Words by Jonathan Smith
Classics have a way of continuing to get better with age, and with more than 50 years now in the rearview and more than a decade since their last studio release, Chicago-born arena rock sensations REO Speedwagon have continued to rock the masses with the onset of their golden years. With a multitude of former studio and live members that could constitute a half dozen other bands, they have nevertheless maintained a core lineup that has consistently delivered one ringer performance after the next, solidifying their status as mainstays in the live circuit and winning them tours alongside such noted hard rock stalwarts as Styx, .38 Special and Journey. Yet with the onset of a new year has come some changes in the arrangement, not the least of them being the recent retirement of co-founder and songwriter Neal Doughty in a live capacity, marking the first time this iconic outfit has donned the stage with a new keyboardist no less, but the show must naturally go on, and for the audience at the Pompano Beach Amphitheater on February 8th, 2023 it would proceed in peak form.
With favorable weather conditions and the onset of dusk, the outdoor venue was almost sold out and the level of anticipation from the waiting crowd was nothing short of palpable. The headliner’s entry would be greeted with a deafening sea of claps and cheers, with newly tapped keyboardist Derek Hilland being the lone newbie to this brand of star treatment. As the feedback of Dave Amato’s guitar and the infectious grooves of Bryan Hitt’s kit ushered in the opening banger “Don’t Let Him Go”, the energy level was cranked into overdrive at the very start, and though at first helmsman Kevin Cronin’s voice came off a tad haggard, by the time the song was in full swing the high notes began to flow like the waves of the Atlantic striking the Florida beach. Indeed, for a man now well into his 71st year, there was still a youthful zeal to Cronin’s performance that would permeate the entire set, further buoyed by superb lighting, on-point acoustics and a highly energized and animated showings from Amato and bassist Bruce Hall. The tempo of things had a somewhat slower character relative to even their most recent performances, yet Hitt’s kit work would prove both precise and strong, driving things along at a respectable roar throughout.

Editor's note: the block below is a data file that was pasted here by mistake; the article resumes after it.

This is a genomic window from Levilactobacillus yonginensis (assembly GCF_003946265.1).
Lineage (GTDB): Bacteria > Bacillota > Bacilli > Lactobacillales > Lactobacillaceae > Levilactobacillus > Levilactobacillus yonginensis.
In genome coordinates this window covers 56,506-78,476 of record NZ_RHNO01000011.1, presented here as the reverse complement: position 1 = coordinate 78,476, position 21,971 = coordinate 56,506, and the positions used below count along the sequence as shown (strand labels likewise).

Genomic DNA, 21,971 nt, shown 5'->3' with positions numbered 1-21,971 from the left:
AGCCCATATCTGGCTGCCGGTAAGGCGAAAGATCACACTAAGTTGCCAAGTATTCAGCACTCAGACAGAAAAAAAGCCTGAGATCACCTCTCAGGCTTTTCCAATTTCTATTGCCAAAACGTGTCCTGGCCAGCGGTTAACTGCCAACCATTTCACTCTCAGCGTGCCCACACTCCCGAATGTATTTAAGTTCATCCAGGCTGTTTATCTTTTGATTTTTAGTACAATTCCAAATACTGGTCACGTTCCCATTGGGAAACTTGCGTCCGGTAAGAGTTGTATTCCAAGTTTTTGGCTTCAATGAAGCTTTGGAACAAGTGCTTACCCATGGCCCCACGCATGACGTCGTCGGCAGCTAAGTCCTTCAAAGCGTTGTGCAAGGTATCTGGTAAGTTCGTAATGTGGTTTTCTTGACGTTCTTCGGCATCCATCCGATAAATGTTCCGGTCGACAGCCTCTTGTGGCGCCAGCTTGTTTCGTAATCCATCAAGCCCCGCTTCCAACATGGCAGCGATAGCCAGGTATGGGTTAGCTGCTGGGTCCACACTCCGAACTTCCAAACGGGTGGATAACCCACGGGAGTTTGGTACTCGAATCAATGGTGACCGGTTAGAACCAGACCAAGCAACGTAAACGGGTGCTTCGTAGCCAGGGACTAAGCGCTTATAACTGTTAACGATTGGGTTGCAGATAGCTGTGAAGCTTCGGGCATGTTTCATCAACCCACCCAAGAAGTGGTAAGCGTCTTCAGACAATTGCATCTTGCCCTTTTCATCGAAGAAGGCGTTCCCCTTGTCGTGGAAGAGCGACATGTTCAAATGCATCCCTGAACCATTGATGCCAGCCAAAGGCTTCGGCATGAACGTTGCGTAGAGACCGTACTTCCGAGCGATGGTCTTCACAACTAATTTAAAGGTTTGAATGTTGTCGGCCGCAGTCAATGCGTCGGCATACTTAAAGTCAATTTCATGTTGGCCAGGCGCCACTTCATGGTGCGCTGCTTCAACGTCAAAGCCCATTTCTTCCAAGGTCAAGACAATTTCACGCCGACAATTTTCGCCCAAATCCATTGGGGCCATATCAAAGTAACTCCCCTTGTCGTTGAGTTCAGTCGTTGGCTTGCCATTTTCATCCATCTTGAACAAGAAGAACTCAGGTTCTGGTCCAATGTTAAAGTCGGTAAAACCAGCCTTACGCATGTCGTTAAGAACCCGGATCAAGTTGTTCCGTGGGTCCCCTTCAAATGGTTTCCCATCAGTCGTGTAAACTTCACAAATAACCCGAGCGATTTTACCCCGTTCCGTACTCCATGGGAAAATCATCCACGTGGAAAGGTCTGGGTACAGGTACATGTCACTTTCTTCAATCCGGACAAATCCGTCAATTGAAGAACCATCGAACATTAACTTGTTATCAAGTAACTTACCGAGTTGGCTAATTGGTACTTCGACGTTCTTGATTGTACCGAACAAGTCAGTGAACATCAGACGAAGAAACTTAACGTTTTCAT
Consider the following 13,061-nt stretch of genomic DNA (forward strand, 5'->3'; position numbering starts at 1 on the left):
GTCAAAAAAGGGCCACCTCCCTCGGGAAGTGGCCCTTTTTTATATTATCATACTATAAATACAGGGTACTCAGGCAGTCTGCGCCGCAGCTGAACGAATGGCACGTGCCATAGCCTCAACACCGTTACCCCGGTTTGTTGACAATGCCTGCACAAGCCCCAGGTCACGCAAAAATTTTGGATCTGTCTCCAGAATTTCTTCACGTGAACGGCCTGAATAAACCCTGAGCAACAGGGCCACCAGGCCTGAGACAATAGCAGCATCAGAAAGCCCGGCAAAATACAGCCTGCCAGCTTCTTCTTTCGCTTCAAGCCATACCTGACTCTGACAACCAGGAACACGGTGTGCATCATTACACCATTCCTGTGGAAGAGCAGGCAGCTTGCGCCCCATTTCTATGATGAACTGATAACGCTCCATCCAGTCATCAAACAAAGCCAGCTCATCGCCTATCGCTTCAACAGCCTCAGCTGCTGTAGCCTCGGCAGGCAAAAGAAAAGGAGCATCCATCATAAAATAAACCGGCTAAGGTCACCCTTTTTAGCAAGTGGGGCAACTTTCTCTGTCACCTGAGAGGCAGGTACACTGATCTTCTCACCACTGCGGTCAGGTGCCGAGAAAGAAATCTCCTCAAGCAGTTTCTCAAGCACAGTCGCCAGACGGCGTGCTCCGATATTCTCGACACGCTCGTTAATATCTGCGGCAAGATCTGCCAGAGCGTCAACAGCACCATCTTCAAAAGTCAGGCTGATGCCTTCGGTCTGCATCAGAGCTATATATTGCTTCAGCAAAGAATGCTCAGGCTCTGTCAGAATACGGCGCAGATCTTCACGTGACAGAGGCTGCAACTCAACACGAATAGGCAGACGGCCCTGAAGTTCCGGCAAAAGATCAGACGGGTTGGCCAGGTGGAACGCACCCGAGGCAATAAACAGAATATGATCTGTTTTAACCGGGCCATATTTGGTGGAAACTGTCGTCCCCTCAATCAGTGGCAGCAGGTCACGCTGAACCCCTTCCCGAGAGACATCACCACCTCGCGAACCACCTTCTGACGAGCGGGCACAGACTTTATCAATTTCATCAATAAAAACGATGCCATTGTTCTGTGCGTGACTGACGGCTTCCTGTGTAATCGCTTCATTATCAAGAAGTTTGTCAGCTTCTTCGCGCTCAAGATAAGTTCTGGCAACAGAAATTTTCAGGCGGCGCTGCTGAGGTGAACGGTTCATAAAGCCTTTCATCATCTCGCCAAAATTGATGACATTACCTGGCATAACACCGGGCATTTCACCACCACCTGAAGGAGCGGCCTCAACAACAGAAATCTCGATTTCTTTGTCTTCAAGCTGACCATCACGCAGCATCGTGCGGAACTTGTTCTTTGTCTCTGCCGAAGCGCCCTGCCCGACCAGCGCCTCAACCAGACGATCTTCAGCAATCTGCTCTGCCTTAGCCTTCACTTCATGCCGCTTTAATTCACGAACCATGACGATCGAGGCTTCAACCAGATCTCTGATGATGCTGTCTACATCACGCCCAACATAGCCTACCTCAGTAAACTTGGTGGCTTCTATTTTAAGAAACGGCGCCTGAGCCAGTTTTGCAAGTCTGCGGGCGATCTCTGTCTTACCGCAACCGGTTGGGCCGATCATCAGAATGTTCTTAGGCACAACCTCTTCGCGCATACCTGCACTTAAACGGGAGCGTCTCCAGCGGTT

Ever the charismatic showman, Cronin’s between song banter would be a highlight of the evening, bringing the nostalgia factor into full focus for their longstanding fans and providing a bird’s eye view into their extensive past for any prospective newcomers. Of particular note was his good natured introduction of “Building The Bridge”, which would see three members of the opening act Levon share the stage with this iconic fold in a support role, further bolstering an already dense choir of backing voices. Things would take on a more poignant character with Cronin’s reminiscence of dearly departed former lead guitarist Gary Dean Richrath prior to a heartfelt rendition of “Son Of A Poor Man”, leaving few of their older attendees with dry eyes no doubt. Other standout moments would include a gripping performance of their smash hit “Keep On Loving You” with Cronin sitting at the piano, along with their other breakout anthem off “Hi Infidelity” “Take It On The Run” and their 1984 banger “Can’t Fight This Feeling” bringing down the house despite the lack of walls or a roof being present. Yet for those who craved a true hard rock spectacle would receive it when Bruce Hall took on vocal duties for the heavy-hitter “Back On The Road Again”, which also served as the song for member intros despite being near the end of the set.
There were many takeaways from REO Speedwagon’s avid display of old school hard rocking brilliance on this mid-winter Florida evening, but chief among them was the sheer longevity on display by an outfit that has been bringing the thunder to the stage for better than 5 decades and still came away primed for more. Chalk it up to their brand of music being either a de facto time machine or a veritable fountain of youth, but with each member of the core fold (excepting Derek Hilland) being either just shy of or just past the age of 70, it had little bearing on their ability to recreate anthems that were burning up the charts before many of us had been born amid a highly elaborate stage setup and stellar visual display that has always been a hallmark of the REO Speedwagon concert experience.
Having already hit much of the continental United State in the prior weeks of 2023 and with another date in Puerto Rico on deck, the road for this fold appears far from over, and while they haven’t produced any new studio material in quite some time, the legacy that they’ve built throughout the 70s and 80s alone will be more than enough to carry them until father time finally declares their touring days concluded.